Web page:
The Best Mobile Banking Apps Of 2016

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Mobile banking apps are increasingly becoming more important than bank branches. A recent study showed that people visit branches at less than half the rate that they use banking apps. The trend is only expected to accelerate, as banks continue to close branches and invest more heavily in technology. Not only do users demand functionality, but they increasingly demand better design and a more intuitive interface.

Every year, MagnifyMoney (where I work) conducts a study of the best mobile banking apps. This study aggregates user rankings from the Apple and Android app stores. User reviews of the 50 largest bank and credit union apps as well as prominent internet-only banks were included in the survey. The data was collected from the iTunes and Google Play stores during the week of November 30, 2016. The results this year show that consumer satisfaction has increased, as banks continue to invest and competition intensifies.

Best Mobile Banking App From A Large Bank – Chase

For the second year in a row, Chase was voted the best mobile banking app in the country for a large bank. Chase’s rating improved by 8% compared to last year. And that improvement was necessary to keep just ahead of Capital One. Chase’s app was applauded by users for a combination of design and functionality. Here is an example of a customer review:

“The interface is well designed [sic], intuitive and responsive. I cannot think of a single issue.” — Nov. 21, 2016.

Chase’s app has a lot of the features deemed most important by consumers, which includes fingerprint sign-on, mobile check deposit and the ability to see images of deposited checks. Consumers want to be able to do everything on the app, and Chase has been adding functionality throughout the year to keep people satisfied.

Bill Wallace, head of Digital Banking at Chase, noted that “Chase is committed to developing digital products that remove friction and offer a convenient banking experience. We appreciate the recognition from our customers.”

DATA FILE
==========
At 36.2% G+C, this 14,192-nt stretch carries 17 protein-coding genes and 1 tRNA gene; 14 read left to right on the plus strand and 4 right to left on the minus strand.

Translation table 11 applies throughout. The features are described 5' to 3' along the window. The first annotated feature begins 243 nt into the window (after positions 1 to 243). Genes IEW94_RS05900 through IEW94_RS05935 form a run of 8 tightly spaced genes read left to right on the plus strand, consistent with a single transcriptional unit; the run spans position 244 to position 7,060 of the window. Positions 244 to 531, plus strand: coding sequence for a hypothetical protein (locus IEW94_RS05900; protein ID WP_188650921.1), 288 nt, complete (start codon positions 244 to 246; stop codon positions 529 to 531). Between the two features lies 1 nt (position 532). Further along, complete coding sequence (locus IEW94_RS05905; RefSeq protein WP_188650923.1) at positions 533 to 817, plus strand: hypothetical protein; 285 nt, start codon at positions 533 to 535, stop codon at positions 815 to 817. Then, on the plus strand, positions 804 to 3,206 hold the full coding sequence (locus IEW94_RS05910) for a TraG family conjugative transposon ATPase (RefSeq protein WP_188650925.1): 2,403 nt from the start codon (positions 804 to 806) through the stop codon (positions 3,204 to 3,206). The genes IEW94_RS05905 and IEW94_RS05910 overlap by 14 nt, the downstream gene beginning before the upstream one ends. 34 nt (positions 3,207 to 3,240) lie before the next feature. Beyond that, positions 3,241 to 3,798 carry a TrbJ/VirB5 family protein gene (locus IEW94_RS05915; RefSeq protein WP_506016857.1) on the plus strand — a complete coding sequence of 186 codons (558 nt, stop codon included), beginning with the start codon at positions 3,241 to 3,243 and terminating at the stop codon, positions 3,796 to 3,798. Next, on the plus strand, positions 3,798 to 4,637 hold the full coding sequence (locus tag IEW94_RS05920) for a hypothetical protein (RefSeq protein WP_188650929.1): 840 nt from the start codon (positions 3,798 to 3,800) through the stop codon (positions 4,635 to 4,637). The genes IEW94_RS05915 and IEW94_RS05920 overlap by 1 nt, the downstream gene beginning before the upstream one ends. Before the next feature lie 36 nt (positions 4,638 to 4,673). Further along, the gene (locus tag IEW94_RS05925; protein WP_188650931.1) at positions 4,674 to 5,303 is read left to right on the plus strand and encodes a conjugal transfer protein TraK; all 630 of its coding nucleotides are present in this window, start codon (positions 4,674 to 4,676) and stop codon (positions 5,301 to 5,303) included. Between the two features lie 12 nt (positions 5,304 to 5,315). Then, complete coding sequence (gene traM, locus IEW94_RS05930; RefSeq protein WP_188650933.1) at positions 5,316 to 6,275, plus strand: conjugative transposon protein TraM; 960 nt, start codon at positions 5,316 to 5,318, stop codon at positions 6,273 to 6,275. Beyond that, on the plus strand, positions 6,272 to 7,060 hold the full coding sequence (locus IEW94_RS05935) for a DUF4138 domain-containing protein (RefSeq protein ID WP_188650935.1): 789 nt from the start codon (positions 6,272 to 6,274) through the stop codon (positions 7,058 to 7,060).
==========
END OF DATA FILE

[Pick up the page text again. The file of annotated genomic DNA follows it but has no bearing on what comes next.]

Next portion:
And Chase will need to continue to innovate if it wants to remain ahead. Capital One’s ratings improved 12% compared to last year, and just barely missed the first place position. Capital One’s improved ratings are the result of continued investment in functionality and design.

But the biggest year over year improvement came from Citibank, which saw its user reviews improve 19% compared to last year. Citi also added a lot of functionality, including the ability to buy and sell stocks from within the app.

Credit Unions Are Investing, Too

Credit unions struggled to remain competitive in the world of online banking. However, credit unions have learned their lesson and have been making good investments in mobile banking technology. The most popular credit union app belonged to Eastman Credit Union, which services Tennessee. Eastman’s recent update in September, which added Apple Watch functionality, was particularly popular and helped the credit union secure the top spot.

The Worst Mobile Banking Apps

The reviews in the apps stores tell a clear story. You can see when people are happy (Chase), but you can also see very clearly when people are not happy. The title of worst mobile banking app for a large bank went to BB&T. Its score of 2.8 was down from 3.8 last year – and far below Chase’s score of 4.5. But credit unions were not spared either. The least popular credit union app belonged to First Tech Federal Credit Union, which had a rating of only 1.9. Comments in the app stores point to disgruntlement with an update released in the fall. But there is good news for bank and credit union executives. If they want to know how happy (or unhappy) their customers are, they only need to look in the app store for rapid and immediate feedback.

Apps Are Fast Becoming The Primary Way To Interact With Consumers

When banks first launched apps, they were convenient tools to check your balance and keep on top of your spending. However, consumers are expecting – and banks are delivering – ever more functionality. Particularly with younger consumers, apps are becoming critical to attracting and retaining consumers. As one user of Citibank’s app wrote in his review, “It has come up a long way. Each update better than the last. Because of this app I rarely have to physically go to the bank.” Many consumers want to be able to do everything outside of the branch, and this trend will have profound implications on the future of banking and traditional branches.

MagnifyMoney receives advertising compensation from Chase. However, compensation from advertising partners did not impact the methodology or results of the mobile banking application survey, which were based upon user reviews in the app stores.

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